Story continues below

Colonel Mustard: A man of honour and few words. Has no love for Mr Green and quickly spots the smoking gun in Mrs Peacock’s purse. He appears to be on the straight and narrow.

Professor Plum and Dr Orchid: Not much is revealed about either of these two but I’m sure that will change in future issues.

Mrs Peacock: As I don’t want to spoil to much of the issue….

Not Suspects: Detective Amarillo, Detective Ochre, Upton. Actually this is Clue, nobody can be ruled out as a suspect just yet, not even the editor Carlos Guzman who cameoed in a single panel.

Clue IDW Publishing

Credit: IDW Publishing

Analysis

This is a solid opening for a new comic. The tone and pacing are excellent with a refreshing blend of mad cap humour and witticisms. Paul Allor has crafted an engaging murder mystery out of a simple board game premise with just enough twists to keep it feeling new. By taking the general lay out of the movie version of the game and updating it, Allor has been able to produce a script full of snappy gags, intriguing mystery, and surprisingly likable characters.

Upton the butler is wonderfully written as a narrator but is also a perfect way into the mansion for the reader. He is similar to the narrator in The Rocky Horror Picture Show or, in a weird way, like Deadpool in the Marvel Universe. Upton allows Allor to lead the reader where he wants them to go, to see what he wants them to see. Basically he points at the clues then gives a cheeky wink to the audience. You couldn’t ask for a better route into a comic.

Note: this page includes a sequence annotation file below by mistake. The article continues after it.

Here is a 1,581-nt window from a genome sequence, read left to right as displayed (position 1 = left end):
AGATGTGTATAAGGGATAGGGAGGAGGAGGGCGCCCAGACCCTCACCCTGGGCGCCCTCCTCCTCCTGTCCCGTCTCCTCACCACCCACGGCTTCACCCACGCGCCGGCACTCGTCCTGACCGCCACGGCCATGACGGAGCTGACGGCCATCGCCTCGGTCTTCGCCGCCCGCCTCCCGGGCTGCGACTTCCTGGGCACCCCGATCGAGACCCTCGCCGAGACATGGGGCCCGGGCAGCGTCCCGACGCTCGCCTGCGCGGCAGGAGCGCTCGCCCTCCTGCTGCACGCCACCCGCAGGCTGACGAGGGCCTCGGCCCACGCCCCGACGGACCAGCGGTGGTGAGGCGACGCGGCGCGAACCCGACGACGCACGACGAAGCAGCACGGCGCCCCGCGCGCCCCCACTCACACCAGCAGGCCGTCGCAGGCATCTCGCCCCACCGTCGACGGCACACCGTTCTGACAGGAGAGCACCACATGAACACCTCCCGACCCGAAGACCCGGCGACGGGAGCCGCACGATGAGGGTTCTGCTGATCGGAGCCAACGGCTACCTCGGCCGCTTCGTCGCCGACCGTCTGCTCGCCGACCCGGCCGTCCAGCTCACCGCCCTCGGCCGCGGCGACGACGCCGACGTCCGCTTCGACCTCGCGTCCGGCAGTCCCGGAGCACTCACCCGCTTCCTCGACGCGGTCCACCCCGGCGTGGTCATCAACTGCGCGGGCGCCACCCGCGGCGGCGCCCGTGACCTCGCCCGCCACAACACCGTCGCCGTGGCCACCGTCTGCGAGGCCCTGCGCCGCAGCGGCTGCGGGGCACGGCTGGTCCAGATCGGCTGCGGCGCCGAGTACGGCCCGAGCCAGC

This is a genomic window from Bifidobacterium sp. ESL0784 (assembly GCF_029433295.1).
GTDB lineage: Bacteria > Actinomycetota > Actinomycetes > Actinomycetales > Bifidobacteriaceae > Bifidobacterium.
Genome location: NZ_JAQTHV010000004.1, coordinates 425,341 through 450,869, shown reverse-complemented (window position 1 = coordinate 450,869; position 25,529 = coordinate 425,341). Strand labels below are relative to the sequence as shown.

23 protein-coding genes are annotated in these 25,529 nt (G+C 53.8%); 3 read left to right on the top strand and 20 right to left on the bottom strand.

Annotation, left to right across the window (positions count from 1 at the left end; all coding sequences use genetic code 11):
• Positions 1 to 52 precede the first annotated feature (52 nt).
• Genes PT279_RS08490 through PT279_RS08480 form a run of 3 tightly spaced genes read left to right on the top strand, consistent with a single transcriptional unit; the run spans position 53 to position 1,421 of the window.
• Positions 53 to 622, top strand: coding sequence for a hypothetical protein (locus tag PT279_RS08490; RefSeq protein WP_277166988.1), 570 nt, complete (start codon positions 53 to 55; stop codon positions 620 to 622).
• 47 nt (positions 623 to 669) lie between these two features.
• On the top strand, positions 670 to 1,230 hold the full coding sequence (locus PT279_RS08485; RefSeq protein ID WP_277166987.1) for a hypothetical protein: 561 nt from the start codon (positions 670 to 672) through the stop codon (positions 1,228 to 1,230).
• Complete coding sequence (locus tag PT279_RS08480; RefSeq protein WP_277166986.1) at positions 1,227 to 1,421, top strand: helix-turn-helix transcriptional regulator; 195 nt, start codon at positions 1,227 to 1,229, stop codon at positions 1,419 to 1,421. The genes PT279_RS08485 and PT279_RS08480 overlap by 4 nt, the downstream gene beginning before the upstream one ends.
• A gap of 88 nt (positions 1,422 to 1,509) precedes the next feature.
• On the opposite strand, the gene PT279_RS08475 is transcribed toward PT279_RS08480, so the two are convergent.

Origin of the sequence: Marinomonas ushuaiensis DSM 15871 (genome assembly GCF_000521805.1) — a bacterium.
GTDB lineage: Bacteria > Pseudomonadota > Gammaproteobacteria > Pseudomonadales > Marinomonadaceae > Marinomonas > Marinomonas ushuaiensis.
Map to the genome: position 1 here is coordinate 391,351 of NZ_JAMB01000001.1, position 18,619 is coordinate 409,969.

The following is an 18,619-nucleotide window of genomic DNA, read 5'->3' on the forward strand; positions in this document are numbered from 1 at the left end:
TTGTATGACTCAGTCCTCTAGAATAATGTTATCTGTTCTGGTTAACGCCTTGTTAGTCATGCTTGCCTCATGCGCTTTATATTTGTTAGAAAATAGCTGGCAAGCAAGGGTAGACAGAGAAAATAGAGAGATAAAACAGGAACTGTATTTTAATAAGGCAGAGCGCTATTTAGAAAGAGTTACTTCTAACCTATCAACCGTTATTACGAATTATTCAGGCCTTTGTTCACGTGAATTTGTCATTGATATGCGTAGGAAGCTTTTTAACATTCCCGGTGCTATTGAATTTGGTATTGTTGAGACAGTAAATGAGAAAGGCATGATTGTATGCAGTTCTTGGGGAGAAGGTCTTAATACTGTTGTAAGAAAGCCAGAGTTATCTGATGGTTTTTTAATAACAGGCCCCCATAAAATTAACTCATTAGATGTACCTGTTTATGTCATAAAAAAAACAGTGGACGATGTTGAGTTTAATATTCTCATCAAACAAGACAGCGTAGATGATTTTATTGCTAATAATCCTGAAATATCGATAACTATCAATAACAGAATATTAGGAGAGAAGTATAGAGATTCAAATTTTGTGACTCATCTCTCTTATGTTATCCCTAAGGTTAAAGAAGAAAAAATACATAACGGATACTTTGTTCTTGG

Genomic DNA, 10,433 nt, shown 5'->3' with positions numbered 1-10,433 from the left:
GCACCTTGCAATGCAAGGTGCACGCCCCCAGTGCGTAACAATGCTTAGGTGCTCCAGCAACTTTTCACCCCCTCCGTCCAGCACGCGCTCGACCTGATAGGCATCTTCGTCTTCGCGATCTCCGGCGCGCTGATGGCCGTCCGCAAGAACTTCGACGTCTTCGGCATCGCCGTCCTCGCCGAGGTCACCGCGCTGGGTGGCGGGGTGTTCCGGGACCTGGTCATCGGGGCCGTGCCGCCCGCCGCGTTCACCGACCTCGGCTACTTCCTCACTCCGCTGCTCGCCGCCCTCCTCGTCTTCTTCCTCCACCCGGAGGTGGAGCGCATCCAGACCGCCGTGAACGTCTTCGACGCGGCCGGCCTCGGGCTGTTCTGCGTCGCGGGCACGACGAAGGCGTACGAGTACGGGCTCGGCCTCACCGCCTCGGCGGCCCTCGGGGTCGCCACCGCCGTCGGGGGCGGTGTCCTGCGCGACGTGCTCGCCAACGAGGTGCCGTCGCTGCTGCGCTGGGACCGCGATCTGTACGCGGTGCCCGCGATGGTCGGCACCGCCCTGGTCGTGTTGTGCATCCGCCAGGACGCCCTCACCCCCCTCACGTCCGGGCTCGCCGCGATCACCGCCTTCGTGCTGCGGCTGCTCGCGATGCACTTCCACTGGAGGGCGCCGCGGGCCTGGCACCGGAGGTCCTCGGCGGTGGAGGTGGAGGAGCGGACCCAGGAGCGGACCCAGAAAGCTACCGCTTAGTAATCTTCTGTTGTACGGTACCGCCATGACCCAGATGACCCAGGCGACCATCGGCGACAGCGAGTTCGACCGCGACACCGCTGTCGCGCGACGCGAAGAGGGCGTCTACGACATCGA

On top of that, Allor has employed a host of characters to fill the mansion. Even the smaller, bit parts if you will, have enough about them to be more than just 2 dimensional background fillers. Already, after a single issue, the clashing personalities are creating a pool of possibilities. Like any good murder mystery, it’s an anyone could have done it situation. And I believe we’ve only just started to see the bodies pile up.

The man tasked to drawing those bodies is Nelson Daniel and he is definitely up to the task. His work is subtle and precise. The script for Clue is very conversation heavy but Daniel works wonders with the limited panel space. He focuses on the important aspects of each moment and uses recognisable signifiers to help the reader with the plot. A large part of this is down to the coloring. Each of the characters are dressed in hues affiliated to their names and a quick shift in light and shadow goes a long way to setting the correct tone for any given scene.

Initially, Clue as a comic is a difficult sell, especially as there are ‘extra clues’ with different comics having different pages at the end. This mirrors the movies alternate endings but is it something that people really want in the comics?

There is constant debate around variant covers and whether or not this is damaging to comic sales but alternate pages?

Maybe a step too far.

Having said that, Clue is a magnificent read. It grips you at the very beginning and plays with your idea of what a comic can be. The central narrative is very straight forward but this is a prime example of not what you say but how you say it. It’s hilarious and engaging. There is a cheekiness that both Allor’s script and Daniel’s images play with.

I was dubious about this comic when it was announced but the first issue has hooked me and reeled me in. I can’t wait for the next issue.

Darryll Robson is a Contributor to ComiConverse. Occasionally he remembers his Twitter account: @DarryllRobson

Clue #1

  • 5

Hilarious

A surprisingly hilarious adaption of a board game that is as intriguing as it is funny. Clue #1 delivers on almost every count and will dig it's murderous hooks into you.